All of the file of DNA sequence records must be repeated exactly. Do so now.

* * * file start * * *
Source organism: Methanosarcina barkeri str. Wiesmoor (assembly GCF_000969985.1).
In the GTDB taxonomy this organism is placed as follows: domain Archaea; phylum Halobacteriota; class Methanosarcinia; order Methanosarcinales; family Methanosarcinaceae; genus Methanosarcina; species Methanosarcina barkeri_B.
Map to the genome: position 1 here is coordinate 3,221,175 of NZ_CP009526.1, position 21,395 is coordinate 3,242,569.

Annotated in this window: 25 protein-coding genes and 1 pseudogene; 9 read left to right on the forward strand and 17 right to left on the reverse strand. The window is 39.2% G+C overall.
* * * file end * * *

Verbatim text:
Source organism: Methanosarcina barkeri str. Wiesmoor (assembly GCF_000969985.1).
In the GTDB taxonomy this organism is placed as follows: domain Archaea; phylum Halobacteriota; class Methanosarcinia; order Methanosarcinales; family Methanosarcinaceae; genus Methanosarcina; species Methanosarcina barkeri_B.
Map to the genome: position 1 here is coordinate 3,221,175 of NZ_CP009526.1, position 21,395 is coordinate 3,242,569.

Annotated in this window: 25 protein-coding genes and 1 pseudogene; 9 read left to right on the forward strand and 17 right to left on the reverse strand. The window is 39.2% G+C overall.